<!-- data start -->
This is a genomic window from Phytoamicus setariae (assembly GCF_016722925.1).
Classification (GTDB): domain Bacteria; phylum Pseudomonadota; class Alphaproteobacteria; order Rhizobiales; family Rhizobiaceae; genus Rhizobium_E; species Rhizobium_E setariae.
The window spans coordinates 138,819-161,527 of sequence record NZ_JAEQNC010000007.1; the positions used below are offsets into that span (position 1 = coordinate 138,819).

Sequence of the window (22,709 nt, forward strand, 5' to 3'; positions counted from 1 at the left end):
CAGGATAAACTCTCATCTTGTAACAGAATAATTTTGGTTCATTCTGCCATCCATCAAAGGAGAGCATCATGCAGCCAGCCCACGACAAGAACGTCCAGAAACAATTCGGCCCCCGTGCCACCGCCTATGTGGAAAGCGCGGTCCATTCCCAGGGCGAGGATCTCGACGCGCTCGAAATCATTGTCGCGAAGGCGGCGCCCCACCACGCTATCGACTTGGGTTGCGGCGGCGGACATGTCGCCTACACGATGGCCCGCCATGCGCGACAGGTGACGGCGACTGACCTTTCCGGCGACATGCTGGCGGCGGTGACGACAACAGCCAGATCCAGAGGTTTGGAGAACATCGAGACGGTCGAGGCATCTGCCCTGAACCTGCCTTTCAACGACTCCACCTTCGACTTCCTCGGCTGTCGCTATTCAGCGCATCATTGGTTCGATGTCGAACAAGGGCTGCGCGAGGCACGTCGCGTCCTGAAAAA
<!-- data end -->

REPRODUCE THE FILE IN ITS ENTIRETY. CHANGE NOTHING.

This is a genomic window from Phytoamicus setariae (assembly GCF_016722925.1).
Classification (GTDB): domain Bacteria; phylum Pseudomonadota; class Alphaproteobacteria; order Rhizobiales; family Rhizobiaceae; genus Rhizobium_E; species Rhizobium_E setariae.
The window spans coordinates 138,819-161,527 of sequence record NZ_JAEQNC010000007.1; the positions used below are offsets into that span (position 1 = coordinate 138,819).

Sequence of the window (22,709 nt, forward strand, 5' to 3'; positions counted from 1 at the left end):
CAGGATAAACTCTCATCTTGTAACAGAATAATTTTGGTTCATTCTGCCATCCATCAAAGGAGAGCATCATGCAGCCAGCCCACGACAAGAACGTCCAGAAACAATTCGGCCCCCGTGCCACCGCCTATGTGGAAAGCGCGGTCCATTCCCAGGGCGAGGATCTCGACGCGCTCGAAATCATTGTCGCGAAGGCGGCGCCCCACCACGCTATCGACTTGGGTTGCGGCGGCGGACATGTCGCCTACACGATGGCCCGCCATGCGCGACAGGTGACGGCGACTGACCTTTCCGGCGACATGCTGGCGGCGGTGACGACAACAGCCAGATCCAGAGGTTTGGAGAACATCGAGACGGTCGAGGCATCTGCCCTGAACCTGCCTTTCAACGACTCCACCTTCGACTTCCTCGGCTGTCGCTATTCAGCGCATCATTGGTTCGATGTCGAACAAGGGCTGCGCGAGGCACGTCGCGTCCTGAAAAA